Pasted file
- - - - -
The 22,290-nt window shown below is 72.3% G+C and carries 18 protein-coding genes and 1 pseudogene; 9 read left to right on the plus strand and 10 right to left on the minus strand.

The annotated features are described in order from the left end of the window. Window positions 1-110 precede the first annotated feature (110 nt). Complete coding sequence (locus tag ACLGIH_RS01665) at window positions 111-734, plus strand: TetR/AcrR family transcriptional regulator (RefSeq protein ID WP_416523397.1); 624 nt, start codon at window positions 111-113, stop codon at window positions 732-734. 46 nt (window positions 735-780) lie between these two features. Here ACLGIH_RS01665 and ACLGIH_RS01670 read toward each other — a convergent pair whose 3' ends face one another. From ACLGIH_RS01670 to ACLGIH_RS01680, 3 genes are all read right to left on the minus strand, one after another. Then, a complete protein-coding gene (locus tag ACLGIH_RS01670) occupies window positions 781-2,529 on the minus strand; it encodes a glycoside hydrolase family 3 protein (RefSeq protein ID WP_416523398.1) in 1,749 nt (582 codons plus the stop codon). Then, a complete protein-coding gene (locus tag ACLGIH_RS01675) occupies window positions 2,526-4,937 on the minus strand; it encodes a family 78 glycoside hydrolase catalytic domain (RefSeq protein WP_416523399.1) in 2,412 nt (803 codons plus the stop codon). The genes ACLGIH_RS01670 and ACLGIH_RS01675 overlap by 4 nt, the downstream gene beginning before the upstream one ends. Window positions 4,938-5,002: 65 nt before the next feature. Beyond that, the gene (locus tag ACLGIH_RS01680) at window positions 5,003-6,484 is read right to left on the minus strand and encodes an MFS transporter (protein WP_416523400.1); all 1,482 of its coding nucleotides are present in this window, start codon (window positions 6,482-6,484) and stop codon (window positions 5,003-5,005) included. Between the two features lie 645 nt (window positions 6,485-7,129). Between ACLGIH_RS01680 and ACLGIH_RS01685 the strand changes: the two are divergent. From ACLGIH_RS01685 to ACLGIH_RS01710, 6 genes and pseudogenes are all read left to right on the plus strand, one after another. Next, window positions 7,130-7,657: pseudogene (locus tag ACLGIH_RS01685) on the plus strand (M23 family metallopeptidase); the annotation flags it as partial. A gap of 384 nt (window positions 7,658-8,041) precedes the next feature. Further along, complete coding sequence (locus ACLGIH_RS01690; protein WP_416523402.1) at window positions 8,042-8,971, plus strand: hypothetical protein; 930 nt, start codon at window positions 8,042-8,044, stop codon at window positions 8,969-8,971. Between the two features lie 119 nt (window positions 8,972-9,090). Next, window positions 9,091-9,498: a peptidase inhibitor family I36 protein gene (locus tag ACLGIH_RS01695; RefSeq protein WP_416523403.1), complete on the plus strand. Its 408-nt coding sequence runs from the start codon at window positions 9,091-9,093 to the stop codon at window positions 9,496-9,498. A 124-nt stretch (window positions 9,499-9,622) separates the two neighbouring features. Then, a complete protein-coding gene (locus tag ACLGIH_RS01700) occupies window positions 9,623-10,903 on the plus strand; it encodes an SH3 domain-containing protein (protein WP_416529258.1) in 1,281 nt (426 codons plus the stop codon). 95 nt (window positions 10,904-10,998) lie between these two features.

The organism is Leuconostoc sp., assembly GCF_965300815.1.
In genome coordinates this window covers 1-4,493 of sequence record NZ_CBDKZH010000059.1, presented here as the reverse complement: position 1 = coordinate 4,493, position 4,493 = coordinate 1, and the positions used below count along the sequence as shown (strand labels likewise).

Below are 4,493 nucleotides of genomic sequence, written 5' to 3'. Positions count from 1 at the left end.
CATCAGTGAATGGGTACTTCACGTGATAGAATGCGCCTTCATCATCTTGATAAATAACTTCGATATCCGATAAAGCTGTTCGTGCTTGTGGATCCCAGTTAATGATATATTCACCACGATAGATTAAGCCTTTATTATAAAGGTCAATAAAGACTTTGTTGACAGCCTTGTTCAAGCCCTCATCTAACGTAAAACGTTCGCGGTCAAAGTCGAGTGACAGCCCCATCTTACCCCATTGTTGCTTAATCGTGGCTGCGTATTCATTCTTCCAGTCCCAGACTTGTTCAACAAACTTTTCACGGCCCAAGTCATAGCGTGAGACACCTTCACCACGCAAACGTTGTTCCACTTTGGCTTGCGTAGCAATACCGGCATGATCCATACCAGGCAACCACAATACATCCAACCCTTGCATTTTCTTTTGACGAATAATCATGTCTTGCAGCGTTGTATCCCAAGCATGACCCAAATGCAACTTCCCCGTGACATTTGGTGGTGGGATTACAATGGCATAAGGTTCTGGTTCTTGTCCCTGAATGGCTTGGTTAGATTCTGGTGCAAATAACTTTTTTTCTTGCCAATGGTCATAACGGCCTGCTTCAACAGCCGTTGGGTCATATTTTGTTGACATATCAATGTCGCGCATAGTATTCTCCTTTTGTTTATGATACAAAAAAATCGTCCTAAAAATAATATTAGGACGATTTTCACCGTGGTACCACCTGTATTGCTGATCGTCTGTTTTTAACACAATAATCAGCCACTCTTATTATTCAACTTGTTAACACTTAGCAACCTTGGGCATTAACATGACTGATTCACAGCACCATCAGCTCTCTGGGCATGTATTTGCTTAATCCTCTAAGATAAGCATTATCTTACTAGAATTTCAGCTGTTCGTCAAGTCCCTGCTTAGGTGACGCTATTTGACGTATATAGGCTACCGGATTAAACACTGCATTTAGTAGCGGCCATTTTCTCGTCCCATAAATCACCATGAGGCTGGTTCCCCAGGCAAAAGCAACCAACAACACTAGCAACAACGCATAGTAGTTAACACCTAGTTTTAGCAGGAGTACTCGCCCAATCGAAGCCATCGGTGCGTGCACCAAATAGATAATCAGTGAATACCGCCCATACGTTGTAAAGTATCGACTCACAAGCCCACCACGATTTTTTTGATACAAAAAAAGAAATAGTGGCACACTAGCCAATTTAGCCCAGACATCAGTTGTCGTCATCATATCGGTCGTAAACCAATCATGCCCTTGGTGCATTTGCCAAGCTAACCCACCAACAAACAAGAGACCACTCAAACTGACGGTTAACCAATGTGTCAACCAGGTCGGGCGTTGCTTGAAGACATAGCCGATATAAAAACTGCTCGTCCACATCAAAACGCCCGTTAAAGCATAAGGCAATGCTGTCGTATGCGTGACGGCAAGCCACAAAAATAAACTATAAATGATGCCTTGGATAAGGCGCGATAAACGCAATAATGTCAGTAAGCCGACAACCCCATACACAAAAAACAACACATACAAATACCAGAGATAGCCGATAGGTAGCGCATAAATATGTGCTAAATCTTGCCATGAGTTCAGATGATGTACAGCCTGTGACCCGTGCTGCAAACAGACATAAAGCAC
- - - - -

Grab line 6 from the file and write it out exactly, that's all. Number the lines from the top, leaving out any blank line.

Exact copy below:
CATCAGTGAATGGGTACTTCACGTGATAGAATGCGCCTTCATCATCTTGATAAATAACTTCGATATCCGATAAAGCTGTTCGTGCTTGTGGATCCCAGTTAATGATATATTCACCACGATAGATTAAGCCTTTATTATAAAGGTCAATAAAGACTTTGTTGACAGCCTTGTTCAAGCCCTCATCTAACGTAAAACGTTCGCGGTCAAAGTCGAGTGACAGCCCCATCTTACCCCATTGTTGCTTAATCGTGGCTGCGTATTCATTCTTCCAGTCCCAGACTTGTTCAACAAACTTTTCACGGCCCAAGTCATAGCGTGAGACACCTTCACCACGCAAACGTTGTTCCACTTTGGCTTGCGTAGCAATACCGGCATGATCCATACCAGGCAACCACAATACATCCAACCCTTGCATTTTCTTTTGACGAATAATCATGTCTTGCAGCGTTGTATCCCAAGCATGACCCAAATGCAACTTCCCCGTGACATTTGGTGGTGGGATTACAATGGCATAAGGTTCTGGTTCTTGTCCCTGAATGGCTTGGTTAGATTCTGGTGCAAATAACTTTTTTTCTTGCCAATGGTCATAACGGCCTGCTTCAACAGCCGTTGGGTCATATTTTGTTGACATATCAATGTCGCGCATAGTATTCTCCTTTTGTTTATGATACAAAAAAATCGTCCTAAAAATAATATTAGGACGATTTTCACCGTGGTACCACCTGTATTGCTGATCGTCTGTTTTTAACACAATAATCAGCCACTCTTATTATTCAACTTGTTAACACTTAGCAACCTTGGGCATTAACATGACTGATTCACAGCACCATCAGCTCTCTGGGCATGTATTTGCTTAATCCTCTAAGATAAGCATTATCTTACTAGAATTTCAGCTGTTCGTCAAGTCCCTGCTTAGGTGACGCTATTTGACGTATATAGGCTACCGGATTAAACACTGCATTTAGTAGCGGCCATTTTCTCGTCCCATAAATCACCATGAGGCTGGTTCCCCAGGCAAAAGCAACCAACAACACTAGCAACAACGCATAGTAGTTAACACCTAGTTTTAGCAGGAGTACTCGCCCAATCGAAGCCATCGGTGCGTGCACCAAATAGATAATCAGTGAATACCGCCCATACGTTGTAAAGTATCGACTCACAAGCCCACCACGATTTTTTTGATACAAAAAAAGAAATAGTGGCACACTAGCCAATTTAGCCCAGACATCAGTTGTCGTCATCATATCGGTCGTAAACCAATCATGCCCTTGGTGCATTTGCCAAGCTAACCCACCAACAAACAAGAGACCACTCAAACTGACGGTTAACCAATGTGTCAACCAGGTCGGGCGTTGCTTGAAGACATAGCCGATATAAAAACTGCTCGTCCACATCAAAACGCCCGTTAAAGCATAAGGCAATGCTGTCGTATGCGTGACGGCAAGCCACAAAAATAAACTATAAATGATGCCTTGGATAAGGCGCGATAAACGCAATAATGTCAGTAAGCCGACAACCCCATACACAAAAAACAACACATACAAATACCAGAGATAGCCGATAGGTAGCGCATAAATATGTGCTAAATCTTGCCATGAGTTCAGATGATGTACAGCCTGTGACCCGTGCTGCAAACAGACATAAAGCAC